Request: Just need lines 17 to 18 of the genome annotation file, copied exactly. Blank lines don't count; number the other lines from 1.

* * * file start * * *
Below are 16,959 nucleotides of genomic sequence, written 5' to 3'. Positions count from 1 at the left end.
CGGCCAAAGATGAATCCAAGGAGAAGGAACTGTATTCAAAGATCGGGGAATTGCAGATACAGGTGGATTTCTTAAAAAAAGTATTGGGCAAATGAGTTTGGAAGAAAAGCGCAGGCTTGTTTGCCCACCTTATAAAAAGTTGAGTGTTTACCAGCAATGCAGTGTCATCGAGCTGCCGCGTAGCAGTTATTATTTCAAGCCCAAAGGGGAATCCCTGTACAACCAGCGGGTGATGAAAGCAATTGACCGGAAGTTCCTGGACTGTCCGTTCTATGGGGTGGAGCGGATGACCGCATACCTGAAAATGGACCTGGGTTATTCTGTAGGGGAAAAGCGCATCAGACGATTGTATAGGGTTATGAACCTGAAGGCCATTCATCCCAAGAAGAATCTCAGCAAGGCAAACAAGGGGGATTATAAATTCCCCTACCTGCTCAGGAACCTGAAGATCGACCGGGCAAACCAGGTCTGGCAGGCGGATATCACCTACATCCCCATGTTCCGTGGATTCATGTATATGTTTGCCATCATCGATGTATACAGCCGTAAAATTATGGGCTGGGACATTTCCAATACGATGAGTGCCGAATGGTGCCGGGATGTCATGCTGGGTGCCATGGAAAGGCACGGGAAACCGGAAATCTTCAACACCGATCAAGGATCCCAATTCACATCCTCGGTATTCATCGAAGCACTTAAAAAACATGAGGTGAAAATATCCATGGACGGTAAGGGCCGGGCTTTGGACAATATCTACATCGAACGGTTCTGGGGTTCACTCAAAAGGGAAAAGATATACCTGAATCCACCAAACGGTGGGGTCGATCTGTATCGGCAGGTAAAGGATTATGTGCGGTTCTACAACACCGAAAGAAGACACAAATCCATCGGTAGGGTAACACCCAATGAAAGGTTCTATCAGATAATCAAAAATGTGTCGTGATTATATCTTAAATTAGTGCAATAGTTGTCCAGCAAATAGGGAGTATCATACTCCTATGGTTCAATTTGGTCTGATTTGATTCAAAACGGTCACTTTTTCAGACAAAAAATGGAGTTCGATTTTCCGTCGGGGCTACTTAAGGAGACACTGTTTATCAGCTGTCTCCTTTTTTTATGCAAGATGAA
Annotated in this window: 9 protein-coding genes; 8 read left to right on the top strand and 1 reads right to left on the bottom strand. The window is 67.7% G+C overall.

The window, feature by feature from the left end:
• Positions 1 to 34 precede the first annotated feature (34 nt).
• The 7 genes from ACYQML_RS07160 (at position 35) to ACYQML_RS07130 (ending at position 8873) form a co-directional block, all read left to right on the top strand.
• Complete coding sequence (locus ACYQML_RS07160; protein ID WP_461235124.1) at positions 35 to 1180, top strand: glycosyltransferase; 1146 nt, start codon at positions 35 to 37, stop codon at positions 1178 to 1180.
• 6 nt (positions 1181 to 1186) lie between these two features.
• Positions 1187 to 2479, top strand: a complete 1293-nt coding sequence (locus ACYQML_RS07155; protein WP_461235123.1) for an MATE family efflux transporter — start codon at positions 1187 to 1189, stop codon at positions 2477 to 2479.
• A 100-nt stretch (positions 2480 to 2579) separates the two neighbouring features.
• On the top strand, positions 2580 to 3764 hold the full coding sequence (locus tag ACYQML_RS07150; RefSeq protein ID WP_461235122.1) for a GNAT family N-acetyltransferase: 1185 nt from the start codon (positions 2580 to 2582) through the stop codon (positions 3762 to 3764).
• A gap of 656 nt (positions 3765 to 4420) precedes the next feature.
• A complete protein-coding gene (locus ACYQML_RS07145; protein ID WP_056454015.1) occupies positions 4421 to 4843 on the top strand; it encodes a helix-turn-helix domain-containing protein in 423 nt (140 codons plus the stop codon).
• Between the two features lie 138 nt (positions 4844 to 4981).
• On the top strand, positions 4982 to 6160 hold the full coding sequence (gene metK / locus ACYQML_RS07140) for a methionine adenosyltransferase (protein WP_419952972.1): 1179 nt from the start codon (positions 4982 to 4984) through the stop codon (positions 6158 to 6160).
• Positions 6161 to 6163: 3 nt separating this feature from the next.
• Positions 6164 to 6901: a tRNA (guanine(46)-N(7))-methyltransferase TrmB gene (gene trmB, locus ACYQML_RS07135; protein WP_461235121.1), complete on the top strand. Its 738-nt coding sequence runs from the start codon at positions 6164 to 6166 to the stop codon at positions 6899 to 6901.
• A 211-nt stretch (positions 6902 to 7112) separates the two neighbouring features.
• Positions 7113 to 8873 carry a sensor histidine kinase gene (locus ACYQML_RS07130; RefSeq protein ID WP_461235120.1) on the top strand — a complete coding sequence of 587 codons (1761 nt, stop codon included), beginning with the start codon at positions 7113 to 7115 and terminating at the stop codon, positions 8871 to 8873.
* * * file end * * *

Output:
• Positions 6164 to 6901: a tRNA (guanine(46)-N(7))-methyltransferase TrmB gene (gene trmB, locus ACYQML_RS07135; protein WP_461235121.1), complete on the top strand. Its 738-nt coding sequence runs from the start codon at positions 6164 to 6166 to the stop codon at positions 6899 to 6901.
• A 211-nt stretch (positions 6902 to 7112) separates the two neighbouring features.